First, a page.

When the first wave of COVID-19 hit Brooklyn Hospital Center, April Kehoe often found herself rushing between six different patients in a makeshift Intensive Care Unit—far more than the one- or two- patient caseload typically considered safe for nurses in this setting.

The second surge has brought fewer hospitalizations, but Kehoe says the staffing shortages remain. She is still routinely assigned three or four intensive care patients at a time, a situation she says increases the risk of making medication errors or missing changes in a patient’s status.

“It affects patient safety and outcomes, but it also affects the stress levels of the nurse,” Kehoe says.

This problem isn’t new, but one exacerbated by the pandemic. Significant research exists linking nurse staffing levels in hospitals to patient outcomes, including mortality rates. The same goes for nursing homes.

For years, Kehoe’s union, the New York State Nurses Association (NYSNA), has been pushing a bill to establish minimum nurse staffing levels in hospitals and nursing homes across the state. California is the only state that currently has such regulations for its hospitals. Faced with significant pushback from hospital and nursing home associations, the New York bill—called the Safe Staffing for Quality Care Act—has at times passed the state Assembly but never the full legislature.

NYSNA is reviving this fight given new attention to the dangers of stretching hospital staff too thin. The pandemic shed light on the deep disparities in staffing and other resources between city hospitals serving rich and poor patients. A recent report from the state Attorney General’s office also found that nursing homes with less staff had higher rates of COVID-19-related deaths.

At the same time, the pandemic has strained health care resources and budgets. A report released last August by the state Health Department raised questions about whether mandatory staffing requirements would be feasible, affordable, and the most effective way to improve patient outcomes. Data supporting the efficacy of state-mandated staffing ratios, particularly at the hospital level, is also limited, and there isn’t clear evidence in favor of improved patient outcomes.

The Health Department report cited the pandemic as a reason not to support the regulations: “While the Department supports measures to improve quality of care and patient outcomes, the COVID-19 pandemic has only highlighted the need to maintain workforce flexibility.”

The report essentially aligned Cuomo’s Health Department with hospital and nursing home lobbyists that have long opposed the Safe Staffing for Quality Care Act, stacking the odds against the bill. Gothamist contacted the governor’s office and state Health Department for comment. In reply, a spokesperson said the health department does not comment on pending legislation but that it remains committed to the highest level of patient care.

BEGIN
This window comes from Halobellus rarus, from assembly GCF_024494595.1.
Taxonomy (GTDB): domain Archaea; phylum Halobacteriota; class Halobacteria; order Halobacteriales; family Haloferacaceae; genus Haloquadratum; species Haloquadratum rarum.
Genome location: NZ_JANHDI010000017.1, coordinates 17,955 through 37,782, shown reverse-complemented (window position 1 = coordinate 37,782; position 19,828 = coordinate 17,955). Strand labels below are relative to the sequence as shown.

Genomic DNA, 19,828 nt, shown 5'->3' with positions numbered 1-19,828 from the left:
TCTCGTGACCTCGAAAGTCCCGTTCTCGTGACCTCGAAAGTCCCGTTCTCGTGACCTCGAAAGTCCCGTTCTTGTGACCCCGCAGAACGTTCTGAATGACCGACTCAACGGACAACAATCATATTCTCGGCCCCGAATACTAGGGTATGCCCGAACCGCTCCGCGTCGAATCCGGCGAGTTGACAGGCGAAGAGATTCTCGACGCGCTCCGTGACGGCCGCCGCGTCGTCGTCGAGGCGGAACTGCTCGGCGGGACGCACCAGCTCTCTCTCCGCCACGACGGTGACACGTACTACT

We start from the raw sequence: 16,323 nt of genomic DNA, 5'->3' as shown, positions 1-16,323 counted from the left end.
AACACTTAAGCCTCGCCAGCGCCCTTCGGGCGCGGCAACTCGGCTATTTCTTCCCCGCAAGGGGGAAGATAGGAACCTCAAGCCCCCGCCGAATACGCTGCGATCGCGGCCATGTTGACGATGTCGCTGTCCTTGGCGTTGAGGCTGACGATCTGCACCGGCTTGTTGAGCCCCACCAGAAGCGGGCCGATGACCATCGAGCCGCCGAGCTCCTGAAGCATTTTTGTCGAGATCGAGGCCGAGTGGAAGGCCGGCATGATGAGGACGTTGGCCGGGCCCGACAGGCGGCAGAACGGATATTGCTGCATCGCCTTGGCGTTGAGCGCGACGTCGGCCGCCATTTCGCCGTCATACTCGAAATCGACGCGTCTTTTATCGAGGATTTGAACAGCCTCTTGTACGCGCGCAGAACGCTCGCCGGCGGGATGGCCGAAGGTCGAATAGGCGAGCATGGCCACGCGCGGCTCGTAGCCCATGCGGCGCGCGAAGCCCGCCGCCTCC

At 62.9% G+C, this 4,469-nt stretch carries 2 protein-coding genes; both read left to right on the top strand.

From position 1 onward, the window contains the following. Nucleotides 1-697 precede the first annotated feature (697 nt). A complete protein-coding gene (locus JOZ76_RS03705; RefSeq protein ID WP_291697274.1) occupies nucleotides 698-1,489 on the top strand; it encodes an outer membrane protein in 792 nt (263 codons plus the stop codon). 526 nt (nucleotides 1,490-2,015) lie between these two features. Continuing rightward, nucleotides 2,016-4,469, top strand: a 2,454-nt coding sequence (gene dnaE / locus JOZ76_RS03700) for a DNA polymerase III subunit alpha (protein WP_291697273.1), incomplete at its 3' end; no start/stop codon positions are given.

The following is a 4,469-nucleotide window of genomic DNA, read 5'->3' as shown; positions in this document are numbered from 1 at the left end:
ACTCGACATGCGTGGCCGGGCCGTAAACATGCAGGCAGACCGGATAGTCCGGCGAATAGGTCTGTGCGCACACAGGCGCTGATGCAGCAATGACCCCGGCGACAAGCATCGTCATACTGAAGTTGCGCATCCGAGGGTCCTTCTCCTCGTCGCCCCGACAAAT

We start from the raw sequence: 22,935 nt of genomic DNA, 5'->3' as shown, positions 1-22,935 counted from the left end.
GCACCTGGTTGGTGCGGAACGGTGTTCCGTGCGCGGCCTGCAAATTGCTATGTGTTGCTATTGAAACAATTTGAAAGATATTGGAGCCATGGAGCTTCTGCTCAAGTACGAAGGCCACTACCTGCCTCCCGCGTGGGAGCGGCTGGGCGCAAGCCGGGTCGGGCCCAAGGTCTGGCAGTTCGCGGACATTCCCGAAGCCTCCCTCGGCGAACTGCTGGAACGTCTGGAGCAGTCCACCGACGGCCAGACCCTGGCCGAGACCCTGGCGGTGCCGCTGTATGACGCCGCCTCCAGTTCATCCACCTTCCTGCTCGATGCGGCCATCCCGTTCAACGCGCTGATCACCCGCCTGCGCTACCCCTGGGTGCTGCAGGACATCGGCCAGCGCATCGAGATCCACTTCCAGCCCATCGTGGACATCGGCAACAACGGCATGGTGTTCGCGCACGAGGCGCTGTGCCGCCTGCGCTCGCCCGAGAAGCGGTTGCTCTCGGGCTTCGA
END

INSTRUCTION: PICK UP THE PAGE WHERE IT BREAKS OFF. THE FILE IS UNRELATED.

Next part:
The proposed regulations would involve hiring some 25,000 new hospital staff and 45,000 new nursing home staff statewide, costing between $3.7 billion and $4.7 billion, the report found.

“Given the huge revenue losses and increased costs hospitals continue to suffer due to the pandemic, such a mandate now is unthinkable,” said Brian Conway, a spokesman for the Greater New York Hospital Association. Other evidence suggests the increased costs associated with the staffing requirements might have precipitated service cuts at some California hospitals. Some states have opted to require individual hospitals to establish and adhere to their own staffing plans.

Even before the pandemic, paying for the plan would have likely required state subsidies. Cuomo has agreed to do that for previous mandates, such as the $15 minimum wage, but it’s a tough sell at a time when he is seeking federal aid to make up for a projected $15 billion budget shortfall over the next two years.

Nursing homes say they face recruitment and retention issues that could make staffing up difficult. Research is still ongoing as to how the pandemic has affected the state’s nursing workforce overall, according to Jean Moore, director of the Center for Health Workforce Studies at SUNY Albany.

Judy Sheridan-Gonzalez, president of NYSNA, insists that universal standards are the only way to ensure equity and hold health care providers accountable. Even after getting some hospitals to include staffing ratios in union contracts, Sheridan-Gonzalez says they have been hard to enforce.

“Having a law is much better because it’s universal,” she said. “There’s better accountability and enforcement mechanisms. The hospital can’t just say, ‘File a grievance.’ No, we’re going to file a complaint with the Department of Health or Department of Labor. It’s more powerful.”

NYSNA recently accused the Montefiore Health System of keeping staff down by being slow to fill vacancies—a claim Montefiore says is “baseless.” “We are aggressively recruiting to fill vacant positions and maintaining sufficient staffing levels, even as we care for our community through a second COVID surge,” Montefiore said in a statement.

When more than 200 nurses at Montefiore New Rochelle went on strike in December, in part over staffing demands, Montefiore accused NYSNA of using COVID-19 as a “political football.” It also listed concessions made to the union in its contract, but increased staffing was not among them.

Editor's note: This story was updated with a comment from the New York State Department of Health.